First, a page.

St George South MP Dwight Sutherland Tuesday accused the Democratic Labour Party (DLP) administration of creating “mayhem and chaos” in the public service by appointing its “friends and family to posts” as he delivered a stinging contribution to debate on the Public Service (Teachers) Order 2016.
Describing the resolution as nothing more than “window dressing” to secure a third term in power, he warned that the island’s civil servants were awake and would deal with the Government, which had caused them nothing but grief.
“Don’t think that when you come into this honourable House after destroying the morale, treating them with disdain, creating rancour and malice and bitterness among the public servants that they are going to forget . . . and that bringing this resolution before the House, that they are going to jump and say, ‘yes that we are going to give the DLP a third term’,” he said.
Insisting that the issue of appointment was not limited to the teaching service, Sutherland charged that public servants across the system were “demoralized”, citing problems within departments including the Public Administration Division and Customs.
“We have Customs officers that have been acting three levels above their clerical posts for years. We have persons that have been appointed to those acting posts who never graced that service with minimum years in Customs.
“Mr Speaker, it’s in the Public Administration Division, some of it is occurring within in the tourism sector too. Members that have been acting, that have not been appointed and then you have people who come after superseding the members that don’t have the qualifications either.”
Minister of Education Ronald jones, in leading debate on the resolution, announced that 239 teachers would be appointed this year at the primary and nursery level, bring the full complement of teachers in the Government system to 2830.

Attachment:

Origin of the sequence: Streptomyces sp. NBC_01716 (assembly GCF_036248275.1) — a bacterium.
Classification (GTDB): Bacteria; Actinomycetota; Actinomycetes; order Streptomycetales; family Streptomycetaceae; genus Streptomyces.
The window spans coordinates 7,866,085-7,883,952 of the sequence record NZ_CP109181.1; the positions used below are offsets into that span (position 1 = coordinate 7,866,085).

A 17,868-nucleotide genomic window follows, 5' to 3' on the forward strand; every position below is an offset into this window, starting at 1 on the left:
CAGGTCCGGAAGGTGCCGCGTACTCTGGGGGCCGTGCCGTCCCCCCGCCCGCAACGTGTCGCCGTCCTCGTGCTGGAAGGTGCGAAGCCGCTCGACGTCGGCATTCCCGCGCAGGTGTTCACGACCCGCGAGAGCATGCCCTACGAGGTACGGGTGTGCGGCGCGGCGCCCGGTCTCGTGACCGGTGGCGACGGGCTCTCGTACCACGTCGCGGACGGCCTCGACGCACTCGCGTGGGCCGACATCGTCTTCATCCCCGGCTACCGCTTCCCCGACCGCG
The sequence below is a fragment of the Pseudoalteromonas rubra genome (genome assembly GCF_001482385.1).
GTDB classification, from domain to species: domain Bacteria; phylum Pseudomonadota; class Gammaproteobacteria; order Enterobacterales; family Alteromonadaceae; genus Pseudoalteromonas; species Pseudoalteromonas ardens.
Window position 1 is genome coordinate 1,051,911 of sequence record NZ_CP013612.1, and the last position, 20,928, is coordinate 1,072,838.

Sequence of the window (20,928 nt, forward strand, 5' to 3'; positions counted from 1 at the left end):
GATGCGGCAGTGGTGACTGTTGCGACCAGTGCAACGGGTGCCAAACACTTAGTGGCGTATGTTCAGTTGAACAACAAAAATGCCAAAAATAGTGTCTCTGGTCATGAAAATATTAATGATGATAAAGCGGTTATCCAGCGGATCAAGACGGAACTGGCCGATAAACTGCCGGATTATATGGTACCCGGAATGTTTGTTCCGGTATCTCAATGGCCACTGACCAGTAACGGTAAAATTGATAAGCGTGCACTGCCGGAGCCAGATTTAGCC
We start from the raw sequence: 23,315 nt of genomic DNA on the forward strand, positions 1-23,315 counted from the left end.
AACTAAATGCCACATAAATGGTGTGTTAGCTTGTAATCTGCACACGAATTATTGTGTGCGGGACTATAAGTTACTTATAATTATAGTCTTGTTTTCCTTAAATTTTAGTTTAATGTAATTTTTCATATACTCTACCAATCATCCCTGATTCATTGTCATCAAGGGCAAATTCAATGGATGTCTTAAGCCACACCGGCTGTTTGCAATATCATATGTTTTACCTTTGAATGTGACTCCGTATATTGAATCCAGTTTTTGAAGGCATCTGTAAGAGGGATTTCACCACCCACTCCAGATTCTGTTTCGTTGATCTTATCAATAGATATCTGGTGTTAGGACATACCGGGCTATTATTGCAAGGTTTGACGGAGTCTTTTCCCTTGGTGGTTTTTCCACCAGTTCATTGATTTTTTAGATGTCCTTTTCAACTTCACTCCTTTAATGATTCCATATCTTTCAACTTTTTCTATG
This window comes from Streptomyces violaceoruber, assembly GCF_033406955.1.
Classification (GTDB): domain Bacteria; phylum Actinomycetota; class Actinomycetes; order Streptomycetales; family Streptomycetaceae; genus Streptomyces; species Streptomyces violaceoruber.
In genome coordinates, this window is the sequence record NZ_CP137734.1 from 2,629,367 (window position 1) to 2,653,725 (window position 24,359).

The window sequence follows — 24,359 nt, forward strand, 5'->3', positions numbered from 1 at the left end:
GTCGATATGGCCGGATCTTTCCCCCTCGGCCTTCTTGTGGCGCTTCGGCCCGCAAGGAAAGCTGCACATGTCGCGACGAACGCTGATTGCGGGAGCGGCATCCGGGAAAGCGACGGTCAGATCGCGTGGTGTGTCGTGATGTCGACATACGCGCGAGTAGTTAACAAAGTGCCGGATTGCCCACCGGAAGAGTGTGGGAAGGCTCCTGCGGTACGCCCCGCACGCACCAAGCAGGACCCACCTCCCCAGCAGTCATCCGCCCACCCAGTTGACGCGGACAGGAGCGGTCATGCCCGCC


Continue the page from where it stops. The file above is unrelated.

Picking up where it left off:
However Sutherland questioned whether those appointments were “merit based”, drawing strong rebuke from Government benches.
“This Democratic Labour Party is appointing friends and family to posts in the public service. We must safeguard against this . . . all sorts of cronyism and nepotism, Mr Speaker.”
The Barbados Labour Party member claimed that Government had gone as far as to create instability within the ranks of the National Union of Public Workers (NUPW), citing the recent motion of no-confidence brought against President Akanni McDowall.
“Card carrying members of the Democratic Labour Party were seeking to create that instability among the NUPW . . . . but you know that the no-confidence motion against the young man was defeated. I am asking the DLP to be fair, do not push your unfair agenda down the throats of public servants and the people of this country,” he said.
Sutherland called for systems and structures in the public service to be overhauled to create an environment of productivity and efficiency.
“Our public servants are demoralized and they are tired of struggling with inadequate rules and procedures.
“We need to restructure the entire system so that our public servants feel a sense of gratitude, a sense of belonging, a sense of respect and motivated so that they can deliver,” he said.